Again in the issues set down for trial which was reproduced by Dorgu J in his judgment found at page 16 of the record of appeal, the joint ownership of the 1st Defendant Company and the land on which it stands was not set down for trial. The only issue set down by the Court for trial was issue 1. This is: Whether or not the land in dispute was acquired through the joint efforts of the 2nd Defendant and the Plaintiff. No mention was made of any joint ownership of the entire Alberta’s Palace Resort. The above has been confirmed by the Plaintiff’s own pleadings where in paragraph 3 of the statement of claim the Plaintiff averred that “the 2nd Defendant is a Director and a Sole Shareholder of the 1st Defendant Company”. And in paragraph 10 of the same, the Plaintiff credited 2nd Defendant as “… albeit with funding from the 2nd Defendant solely”.
It is also evident that it is only during cross-examination of Plaintiff by Defendant’s counsel found at page 72 of the record of appeal that the Plaintiff mentioned the number of rooms she started the facility with, which was initial 9 rooms and later same expanded to 21 rooms. Why the Plaintiff should be completely silent on the number of structures and buildings on the land and later resort to interpretation of the word “land” as a means of establishing her co-ownership of the 1st Defendant Company is a mystery. In Dorgu J’s judgment the learned trial judge made findings from the primary facts of the issues joined by the parties and concluded that it is only the bare land in which the Plaintiff has a share and no more. This assertion has been scattered throughout the said judgment.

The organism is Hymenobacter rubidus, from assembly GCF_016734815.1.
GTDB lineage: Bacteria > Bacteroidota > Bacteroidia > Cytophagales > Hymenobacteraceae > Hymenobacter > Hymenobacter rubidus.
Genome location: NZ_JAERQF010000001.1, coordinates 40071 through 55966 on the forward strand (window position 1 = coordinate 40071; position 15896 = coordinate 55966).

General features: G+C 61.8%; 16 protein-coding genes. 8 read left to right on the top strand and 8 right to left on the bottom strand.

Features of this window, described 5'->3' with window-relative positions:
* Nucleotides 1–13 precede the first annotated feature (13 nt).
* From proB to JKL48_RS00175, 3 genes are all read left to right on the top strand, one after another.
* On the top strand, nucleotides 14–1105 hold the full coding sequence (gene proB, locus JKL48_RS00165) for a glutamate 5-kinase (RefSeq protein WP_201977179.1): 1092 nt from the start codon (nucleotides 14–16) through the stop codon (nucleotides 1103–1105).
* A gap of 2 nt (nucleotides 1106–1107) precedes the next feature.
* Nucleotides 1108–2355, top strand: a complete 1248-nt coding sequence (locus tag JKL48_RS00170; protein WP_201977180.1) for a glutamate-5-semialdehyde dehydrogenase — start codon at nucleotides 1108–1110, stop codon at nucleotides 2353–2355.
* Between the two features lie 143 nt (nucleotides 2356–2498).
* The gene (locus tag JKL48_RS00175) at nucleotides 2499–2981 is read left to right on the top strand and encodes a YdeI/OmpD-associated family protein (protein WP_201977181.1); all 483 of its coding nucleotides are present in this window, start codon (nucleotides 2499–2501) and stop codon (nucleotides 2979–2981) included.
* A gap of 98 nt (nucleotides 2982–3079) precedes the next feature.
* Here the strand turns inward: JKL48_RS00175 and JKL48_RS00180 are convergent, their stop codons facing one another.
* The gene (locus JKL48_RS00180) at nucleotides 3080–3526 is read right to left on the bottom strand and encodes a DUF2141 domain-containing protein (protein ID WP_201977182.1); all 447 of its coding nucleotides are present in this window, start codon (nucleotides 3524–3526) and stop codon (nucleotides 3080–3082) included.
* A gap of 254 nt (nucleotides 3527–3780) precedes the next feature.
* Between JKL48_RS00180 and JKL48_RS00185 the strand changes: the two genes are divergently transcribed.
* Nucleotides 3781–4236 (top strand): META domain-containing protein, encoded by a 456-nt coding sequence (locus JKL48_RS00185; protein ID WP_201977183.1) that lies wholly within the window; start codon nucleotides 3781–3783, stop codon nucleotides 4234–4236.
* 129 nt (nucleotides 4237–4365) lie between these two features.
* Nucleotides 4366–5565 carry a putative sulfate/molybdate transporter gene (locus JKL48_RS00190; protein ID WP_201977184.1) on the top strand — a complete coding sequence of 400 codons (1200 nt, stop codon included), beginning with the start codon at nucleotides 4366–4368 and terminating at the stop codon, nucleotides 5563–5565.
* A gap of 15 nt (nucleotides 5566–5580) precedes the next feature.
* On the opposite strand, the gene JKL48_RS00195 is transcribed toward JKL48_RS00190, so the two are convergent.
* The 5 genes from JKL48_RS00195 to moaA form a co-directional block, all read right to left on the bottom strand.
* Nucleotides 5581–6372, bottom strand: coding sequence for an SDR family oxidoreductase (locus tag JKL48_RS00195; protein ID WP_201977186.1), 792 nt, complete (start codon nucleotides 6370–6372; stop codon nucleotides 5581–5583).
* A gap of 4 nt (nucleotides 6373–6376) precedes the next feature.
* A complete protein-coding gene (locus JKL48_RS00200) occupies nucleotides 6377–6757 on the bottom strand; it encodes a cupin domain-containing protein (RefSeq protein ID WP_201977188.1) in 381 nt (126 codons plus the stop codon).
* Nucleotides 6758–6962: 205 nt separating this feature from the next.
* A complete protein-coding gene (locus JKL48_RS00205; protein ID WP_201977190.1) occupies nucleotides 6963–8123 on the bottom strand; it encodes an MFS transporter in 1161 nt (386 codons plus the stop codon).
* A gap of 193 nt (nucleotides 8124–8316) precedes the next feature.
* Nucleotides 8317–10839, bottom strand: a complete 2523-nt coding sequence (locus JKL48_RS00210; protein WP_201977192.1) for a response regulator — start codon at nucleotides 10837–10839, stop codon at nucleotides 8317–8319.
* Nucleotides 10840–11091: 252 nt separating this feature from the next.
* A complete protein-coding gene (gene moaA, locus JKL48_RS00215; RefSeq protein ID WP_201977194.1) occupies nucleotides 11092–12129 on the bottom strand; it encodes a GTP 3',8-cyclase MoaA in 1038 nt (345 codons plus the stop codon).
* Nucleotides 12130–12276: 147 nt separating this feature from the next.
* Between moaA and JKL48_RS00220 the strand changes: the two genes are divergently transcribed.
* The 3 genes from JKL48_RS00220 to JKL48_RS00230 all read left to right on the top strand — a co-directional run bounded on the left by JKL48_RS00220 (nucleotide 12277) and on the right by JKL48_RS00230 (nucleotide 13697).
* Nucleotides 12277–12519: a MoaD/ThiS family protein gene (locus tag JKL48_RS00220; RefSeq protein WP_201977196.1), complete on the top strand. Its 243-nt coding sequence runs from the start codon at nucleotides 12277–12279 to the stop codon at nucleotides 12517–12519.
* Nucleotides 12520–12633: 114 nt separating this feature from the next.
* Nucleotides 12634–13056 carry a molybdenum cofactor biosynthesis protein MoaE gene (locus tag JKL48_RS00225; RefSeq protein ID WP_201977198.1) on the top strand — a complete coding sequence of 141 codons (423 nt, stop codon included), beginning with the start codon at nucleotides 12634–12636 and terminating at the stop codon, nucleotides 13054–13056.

In his ruling, the learned judge who used the court’s inherent jurisdiction (which he rightly has, but wrongfully applied in his interpretation of the word “land”) was carried away by the interpretation of “land, as defined in the Conveyancing Act, in Black’s Law Dictionary, and in Dennis Dominic Adjei’s book as aforementioned. This is where the learned interpreting Judge, with all due deference, got it all wrong.
Indeed the fact that the Plaintiff was asking specific reliefs from the trial court which was granted to her shows in how the Plaintiff tendered the receipt Exhibit “A” dated the 10th day of October 2001 about her joint ownership of the bare land. She also tendered the indenture dated the 16th day of August 2002, bearing the joint names of the Plaintiff and the 2nd Defendant. Same was admitted Exhibit “B”.
Under section 10 of the Interpretation Act 2009, Act 792 sub-titled Aids to interpretation or construction, section 4(d) provides:
Without prejudice to any other provision of this section, a court shall construe or interpret a provision of the Constitution or any other law in a manner
(b) that avoids technicalities and recourse to niceties of form and language which defeat the purpose and spirit of the Constitution and of the laws of Ghana (my emphasis).